The material of Example 1 and Example 2 exhibit a dispensing setting) viscosity of about 22 cps. When the material is allowed to cool and solidify from about 130° C. (jetting temperature) to about 25° C. (room temperature), about an 11% shrinkage occurs. When cast, it has a hardness of about 48 shore D; a flex modulus of about 640 n/mm, and a density of about 0.97 g/ml at 25° C. The material of Example 1 utilizes Diisononylphthalate (DINP) in 2% concentration as a plastizer. The use of DINP is preferred over the DOTP used in Example 2 as it exhibits better material solubility. DOP was replaced with DOTP as a antioxidant in Example 2, in order to reduce the toxicity of the material.
Example 3, exhibited good object properties but was unsuitable for dispensing in the currently preferred modified Spectra print head. This material, which yielded a lower viscosity of about 7 cps at about 130° C., was found better suited for use with print heads of other manufacturers than the currently used Spectra, Inc. model.
Example 4, exhibited suitable object and dispensing properties. The plasticizer DOP was dropped due to its being listed as a potential carcinogen.
Examples 5-6, exhibited suitable object and dispensing properties. However, this material has a viscosity of about 28 cps at about 130° C., which is somewhat too viscous for reliability concerns with the currently preferred print head. Increased object strength was also desired. Additionally, the plasticizer DOP was later dropped due to its being listed as a potential carcinogen.
Example 7 is an analog of Example 1 in which component B, copolymer of α-methylstyrene, vinyl toluene, is replaced with component M, methacrylate terminated polystyrene and the antioxidant is replaced by a photoinitiator. Other formulations using more highly reactive functionalized polymers would give proportionally greater enhancement of physical properties after exposure to actinic radiation.
Examples 8 and 9 utilize alternative wax-like host materials to contain the reactive materials.
An alternative embodiment of the present invention proposes adding other reactive materials in similar quantities to those disclosed in the Examples. This embodiment utilizing a reactive material and associated method could be reacted or exposed to synergistic stimulation (i.e. a UV laser) after the object has been completed or, in the alternative, at various intervals and locations. This embodiment is configured and dispensed at a temperature to generally provide a viscosity of between 18-25 cps.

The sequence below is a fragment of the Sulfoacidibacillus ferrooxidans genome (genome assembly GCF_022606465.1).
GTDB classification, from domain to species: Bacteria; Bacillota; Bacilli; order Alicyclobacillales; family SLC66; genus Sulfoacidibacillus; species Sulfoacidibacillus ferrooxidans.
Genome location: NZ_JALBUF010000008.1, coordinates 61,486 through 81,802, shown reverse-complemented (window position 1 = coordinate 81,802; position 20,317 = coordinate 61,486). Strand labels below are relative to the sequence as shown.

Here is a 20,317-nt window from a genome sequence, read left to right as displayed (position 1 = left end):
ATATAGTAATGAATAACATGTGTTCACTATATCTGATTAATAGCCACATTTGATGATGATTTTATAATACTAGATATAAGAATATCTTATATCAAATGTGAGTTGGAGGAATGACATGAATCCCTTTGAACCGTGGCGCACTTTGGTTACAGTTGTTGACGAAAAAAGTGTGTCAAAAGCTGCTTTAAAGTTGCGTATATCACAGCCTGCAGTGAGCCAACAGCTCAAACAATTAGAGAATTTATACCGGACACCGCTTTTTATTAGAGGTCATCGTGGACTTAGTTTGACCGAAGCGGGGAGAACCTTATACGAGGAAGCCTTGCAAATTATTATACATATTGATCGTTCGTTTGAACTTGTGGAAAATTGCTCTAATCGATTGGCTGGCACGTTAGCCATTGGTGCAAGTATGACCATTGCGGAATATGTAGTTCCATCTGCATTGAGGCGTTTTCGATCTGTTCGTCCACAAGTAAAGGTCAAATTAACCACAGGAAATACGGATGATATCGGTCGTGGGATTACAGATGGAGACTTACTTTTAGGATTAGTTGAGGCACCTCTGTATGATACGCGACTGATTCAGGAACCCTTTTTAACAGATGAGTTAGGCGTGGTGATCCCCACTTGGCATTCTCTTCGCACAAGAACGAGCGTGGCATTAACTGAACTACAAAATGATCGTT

Other alternatives embodiments proposed include adding from about 5-20% (by weight) of a black body type radiator to the material (i.e. powdered black carbon or graphite) or other materials to increase thermal conductivity. This embodiment is also configured and dispensed at a temperature to provide a viscosity of between 18-25 cps.
While embodiments and applications of this invention have been shown and described, it should be apparent to those skilled in the art that many more modifications are possible without departing from the inventive concepts herein. The invention, therefore, is not to be restricted, except in the spirit of the appended claims.
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|US5902538A (en)||Simplified stereolithographic object formation methods of overcoming minimum recoating depth limitations|
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|Ashley||Rapid prototyping systems|
|US5286573A (en)||Method and support structures for creation of objects by layer deposition|
|US6476122B1 (en)||Selective deposition modeling material|
|US6569373B2 (en)||Compositions and methods for use in three dimensional model printing|
|US6830643B1 (en)||Method of manufacturing an item and apparatus for manufacturing an item|
|US6391251B1 (en)||Forming structures from CAD solid models|
|US20040232583A1 (en)||Process for producing three-dimensional objects by means of microwave radiation|
|US20050017394A1 (en)||Methods and systems for the manufacture of layered three-dimensional forms|
|US6175422B1 (en)||Method and apparatus for the computer-controlled manufacture of three-dimensional objects from computer data|
|US20030004600A1 (en)||Material and method for three-dimensional modeling|
|US7183335B2 (en)||Compositions and methods for use in three dimensional model printing|
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|US20040207123A1 (en)||3-D model maker|
|CC||Certificate of correction|